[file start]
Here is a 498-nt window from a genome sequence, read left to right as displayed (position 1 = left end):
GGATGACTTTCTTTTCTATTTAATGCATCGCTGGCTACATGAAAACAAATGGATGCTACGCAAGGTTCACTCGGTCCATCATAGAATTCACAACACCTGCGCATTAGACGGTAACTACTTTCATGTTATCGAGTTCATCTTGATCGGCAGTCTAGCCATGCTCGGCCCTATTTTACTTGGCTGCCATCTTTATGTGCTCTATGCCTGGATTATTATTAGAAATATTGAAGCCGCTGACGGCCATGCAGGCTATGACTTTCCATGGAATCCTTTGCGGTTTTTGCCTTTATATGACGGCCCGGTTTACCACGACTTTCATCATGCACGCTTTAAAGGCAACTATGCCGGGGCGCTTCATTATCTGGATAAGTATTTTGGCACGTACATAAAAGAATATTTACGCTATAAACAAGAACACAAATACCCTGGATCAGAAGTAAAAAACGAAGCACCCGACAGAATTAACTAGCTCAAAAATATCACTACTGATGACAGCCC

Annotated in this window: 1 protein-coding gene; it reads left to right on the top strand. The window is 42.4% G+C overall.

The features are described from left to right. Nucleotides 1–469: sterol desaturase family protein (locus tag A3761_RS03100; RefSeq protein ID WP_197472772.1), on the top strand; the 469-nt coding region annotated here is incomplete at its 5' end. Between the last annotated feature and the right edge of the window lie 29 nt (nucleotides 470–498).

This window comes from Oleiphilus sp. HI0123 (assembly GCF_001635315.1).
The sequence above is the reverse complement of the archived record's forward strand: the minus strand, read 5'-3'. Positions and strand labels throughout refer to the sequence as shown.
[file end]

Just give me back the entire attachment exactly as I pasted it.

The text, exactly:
Here is a 498-nt window from a genome sequence, read left to right as displayed (position 1 = left end):
GGATGACTTTCTTTTCTATTTAATGCATCGCTGGCTACATGAAAACAAATGGATGCTACGCAAGGTTCACTCGGTCCATCATAGAATTCACAACACCTGCGCATTAGACGGTAACTACTTTCATGTTATCGAGTTCATCTTGATCGGCAGTCTAGCCATGCTCGGCCCTATTTTACTTGGCTGCCATCTTTATGTGCTCTATGCCTGGATTATTATTAGAAATATTGAAGCCGCTGACGGCCATGCAGGCTATGACTTTCCATGGAATCCTTTGCGGTTTTTGCCTTTATATGACGGCCCGGTTTACCACGACTTTCATCATGCACGCTTTAAAGGCAACTATGCCGGGGCGCTTCATTATCTGGATAAGTATTTTGGCACGTACATAAAAGAATATTTACGCTATAAACAAGAACACAAATACCCTGGATCAGAAGTAAAAAACGAAGCACCCGACAGAATTAACTAGCTCAAAAATATCACTACTGATGACAGCCC

Annotated in this window: 1 protein-coding gene; it reads left to right on the top strand. The window is 42.4% G+C overall.

The features are described from left to right. Nucleotides 1–469: sterol desaturase family protein (locus tag A3761_RS03100; RefSeq protein ID WP_197472772.1), on the top strand; the 469-nt coding region annotated here is incomplete at its 5' end. Between the last annotated feature and the right edge of the window lie 29 nt (nucleotides 470–498).

This window comes from Oleiphilus sp. HI0123 (assembly GCF_001635315.1).
The sequence above is the reverse complement of the archived record's forward strand: the minus strand, read 5'-3'. Positions and strand labels throughout refer to the sequence as shown.